Despite this seemingly burgeoning response, the political imagination of those responding to the crisis of climate change has been stifled by a scientific discourse that has fostered an apolitical space and resulted in a carbon consensus. A fundamental compatibility has arisen between autonomous organizations, NGOs, government and business, around the shared discourse of “parts per million,” facilitating a politics-without-antagonism where “the ‘enemy’ is a mere thing [CO2], not socially embodied, named and counted.” The result of this abstraction is the suspension of the political, where the only debate that remains is over what technical or ascetic measures are best placed to remedy the crises we face. The politics of these movements have become focused on carbon-cuts and tipping-point timelines, and despite sometimes fiery rhetoric, the methods for affecting change become hardwired to affecting a thoroughly apolitical debate.

This apolitical space means groups such as the Camp for Climate Action have failed to find the antagonism they need in order to develop a fully anti-capitalist perspective, and as the UK Anarchist Federation state, “there is a very real danger of the Climate Camp being turned from a genuine movement for social change into a lobbying tool for state reform.” As capital restructures itself around so-called “green” policies, the emerging climate movement risks unwittingly bolstering this restructuring, ushering in a form of “green capitalism.”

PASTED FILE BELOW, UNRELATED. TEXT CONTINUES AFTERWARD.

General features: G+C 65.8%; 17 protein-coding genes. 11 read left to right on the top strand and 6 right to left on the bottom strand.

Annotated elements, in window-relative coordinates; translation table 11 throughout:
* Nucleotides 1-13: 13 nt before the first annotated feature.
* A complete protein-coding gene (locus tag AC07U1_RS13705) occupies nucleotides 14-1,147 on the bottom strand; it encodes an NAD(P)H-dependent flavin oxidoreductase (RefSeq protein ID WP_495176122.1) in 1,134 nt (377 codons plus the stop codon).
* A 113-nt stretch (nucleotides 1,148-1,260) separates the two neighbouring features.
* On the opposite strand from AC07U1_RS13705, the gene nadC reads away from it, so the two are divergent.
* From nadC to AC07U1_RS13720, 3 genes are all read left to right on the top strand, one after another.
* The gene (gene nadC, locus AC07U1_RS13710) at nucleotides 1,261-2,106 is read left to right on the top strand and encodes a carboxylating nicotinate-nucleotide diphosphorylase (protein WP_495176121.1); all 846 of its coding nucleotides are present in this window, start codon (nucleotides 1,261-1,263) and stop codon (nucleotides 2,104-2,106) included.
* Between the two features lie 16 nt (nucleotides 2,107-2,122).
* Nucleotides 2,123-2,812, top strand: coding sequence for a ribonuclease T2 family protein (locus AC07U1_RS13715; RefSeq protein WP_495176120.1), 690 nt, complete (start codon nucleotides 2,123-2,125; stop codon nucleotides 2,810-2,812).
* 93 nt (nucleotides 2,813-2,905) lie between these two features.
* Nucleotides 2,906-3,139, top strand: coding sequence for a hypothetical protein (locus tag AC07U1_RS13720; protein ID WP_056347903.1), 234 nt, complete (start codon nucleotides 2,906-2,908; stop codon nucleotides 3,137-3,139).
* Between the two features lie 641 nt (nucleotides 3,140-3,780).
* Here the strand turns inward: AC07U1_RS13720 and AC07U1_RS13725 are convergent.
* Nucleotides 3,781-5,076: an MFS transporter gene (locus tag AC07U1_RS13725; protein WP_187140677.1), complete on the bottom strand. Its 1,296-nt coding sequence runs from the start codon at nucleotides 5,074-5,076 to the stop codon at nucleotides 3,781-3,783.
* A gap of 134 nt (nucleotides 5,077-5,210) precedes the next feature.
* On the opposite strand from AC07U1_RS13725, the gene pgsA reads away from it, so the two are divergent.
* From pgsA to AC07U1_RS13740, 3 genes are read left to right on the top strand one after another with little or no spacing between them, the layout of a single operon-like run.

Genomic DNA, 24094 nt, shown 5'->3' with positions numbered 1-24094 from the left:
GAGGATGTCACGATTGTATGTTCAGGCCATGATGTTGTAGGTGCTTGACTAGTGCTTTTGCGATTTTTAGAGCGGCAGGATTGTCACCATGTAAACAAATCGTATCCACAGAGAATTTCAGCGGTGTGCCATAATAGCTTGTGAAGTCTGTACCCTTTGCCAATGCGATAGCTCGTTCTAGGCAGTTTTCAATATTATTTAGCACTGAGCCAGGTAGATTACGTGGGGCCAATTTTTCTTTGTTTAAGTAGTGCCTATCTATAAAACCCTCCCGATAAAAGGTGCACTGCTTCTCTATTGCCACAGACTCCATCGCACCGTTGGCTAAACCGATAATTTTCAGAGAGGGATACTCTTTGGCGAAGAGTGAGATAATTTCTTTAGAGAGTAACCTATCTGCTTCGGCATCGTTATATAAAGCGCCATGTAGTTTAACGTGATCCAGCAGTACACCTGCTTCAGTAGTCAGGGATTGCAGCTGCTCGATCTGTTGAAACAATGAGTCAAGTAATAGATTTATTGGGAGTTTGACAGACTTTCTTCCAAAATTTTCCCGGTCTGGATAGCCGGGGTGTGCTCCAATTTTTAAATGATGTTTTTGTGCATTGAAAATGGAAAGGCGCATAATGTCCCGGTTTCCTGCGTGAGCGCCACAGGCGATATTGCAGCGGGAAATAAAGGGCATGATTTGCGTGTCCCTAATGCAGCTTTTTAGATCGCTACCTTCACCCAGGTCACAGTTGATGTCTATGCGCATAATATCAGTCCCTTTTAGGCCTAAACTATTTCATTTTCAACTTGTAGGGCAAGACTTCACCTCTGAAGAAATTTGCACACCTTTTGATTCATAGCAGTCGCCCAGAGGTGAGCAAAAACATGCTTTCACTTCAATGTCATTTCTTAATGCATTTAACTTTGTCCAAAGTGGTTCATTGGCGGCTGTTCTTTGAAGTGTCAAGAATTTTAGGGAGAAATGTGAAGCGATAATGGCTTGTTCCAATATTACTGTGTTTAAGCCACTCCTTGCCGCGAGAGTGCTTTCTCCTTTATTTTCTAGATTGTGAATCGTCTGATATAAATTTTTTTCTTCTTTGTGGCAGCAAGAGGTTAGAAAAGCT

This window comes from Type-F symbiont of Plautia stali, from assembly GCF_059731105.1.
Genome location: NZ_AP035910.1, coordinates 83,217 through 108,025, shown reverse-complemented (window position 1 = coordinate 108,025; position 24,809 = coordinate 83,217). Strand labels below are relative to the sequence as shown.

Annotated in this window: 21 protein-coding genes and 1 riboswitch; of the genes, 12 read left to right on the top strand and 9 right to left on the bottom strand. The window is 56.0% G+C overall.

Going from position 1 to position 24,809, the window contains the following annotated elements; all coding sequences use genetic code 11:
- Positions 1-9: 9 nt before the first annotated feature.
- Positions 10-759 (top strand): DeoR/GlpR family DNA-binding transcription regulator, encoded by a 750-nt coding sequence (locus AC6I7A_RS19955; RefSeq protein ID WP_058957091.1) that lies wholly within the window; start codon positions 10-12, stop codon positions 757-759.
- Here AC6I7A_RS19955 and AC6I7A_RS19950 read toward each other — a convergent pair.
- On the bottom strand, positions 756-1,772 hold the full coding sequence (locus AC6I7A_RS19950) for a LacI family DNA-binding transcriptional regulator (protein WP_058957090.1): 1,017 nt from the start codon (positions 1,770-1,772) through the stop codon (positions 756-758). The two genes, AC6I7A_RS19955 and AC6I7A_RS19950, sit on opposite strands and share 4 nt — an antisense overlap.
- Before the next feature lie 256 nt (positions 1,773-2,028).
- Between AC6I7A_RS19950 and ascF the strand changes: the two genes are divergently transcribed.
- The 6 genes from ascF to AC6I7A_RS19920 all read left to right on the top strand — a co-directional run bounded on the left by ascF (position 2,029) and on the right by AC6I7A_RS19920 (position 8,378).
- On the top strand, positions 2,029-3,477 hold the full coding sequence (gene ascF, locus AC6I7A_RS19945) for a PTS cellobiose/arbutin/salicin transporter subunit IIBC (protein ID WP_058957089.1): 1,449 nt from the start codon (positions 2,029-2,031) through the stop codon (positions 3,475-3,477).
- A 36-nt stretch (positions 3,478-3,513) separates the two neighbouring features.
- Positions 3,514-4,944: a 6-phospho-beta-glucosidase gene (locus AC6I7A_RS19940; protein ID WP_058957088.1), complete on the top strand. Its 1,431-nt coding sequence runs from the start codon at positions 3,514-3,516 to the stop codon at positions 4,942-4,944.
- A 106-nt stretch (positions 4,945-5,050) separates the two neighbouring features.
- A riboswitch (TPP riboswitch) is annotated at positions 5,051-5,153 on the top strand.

However, the emerging climate justice movement, composed of diverse networks such as Climate Justice Action (CJA) and Climate Justice Now! (CJN!), is pushing the tension between the liberal carbon consensus and a properly anti-capitalist analysis to its limits. While this appears as a crisis in climate politics, we encourage the reading of “crisis” in a positive sense. This political crisis is indeed the “hope of Copenhagen,” the hope that what may emerge from the period following the COP15 is a more expansive politics that moves beyond the restrictions of existing climate change movements towards a struggle over life itself.

The Post-Politics of Climate Change
The global warming that we have experienced over the past 150 years is directly linked to the increase in CO2 and other greenhouse gases emitted as a result of human activity. The full range of the political spectrum have nailed their colors to the mast – to be a climate change denier is akin to being a ‘flat earther’ – and the calls for urgent action to tackle the impending climate catastrophe are being heard on a daily basis. Although difficult to predict accurately, the effects of anthropogenic climate change are already contributing to over 300,000 deaths a year, widespread droughts and famine, and the increasing precariousness of global security . The Refugee Studies Centre considers that “human migration, forced or otherwise, will undoubtedly be one of the most significant consequences of environmental degradation and climate change in decades to come,” both directly and through an increase in conflict over access to arable land or fresh water. In short, the climate crisis is the “greatest challenge that humanity has ever faced.”

Given the grave implications of maintaining existing levels of global emissions, let alone increasing them, stunningly little has been done to change global trends of production and consumption. The so-called attempts to reduce global emissions, most notably the UNFCCC process and its infamous Kyoto protocol, have been deemed woefully ineffectual in creating any real emissions reductions. Indeed, the only significant reductions in CO2 emissions in the last thirty years have coincided with the collapse of the state-capitalist economies of the Soviet Union, and the current neoliberal crisis.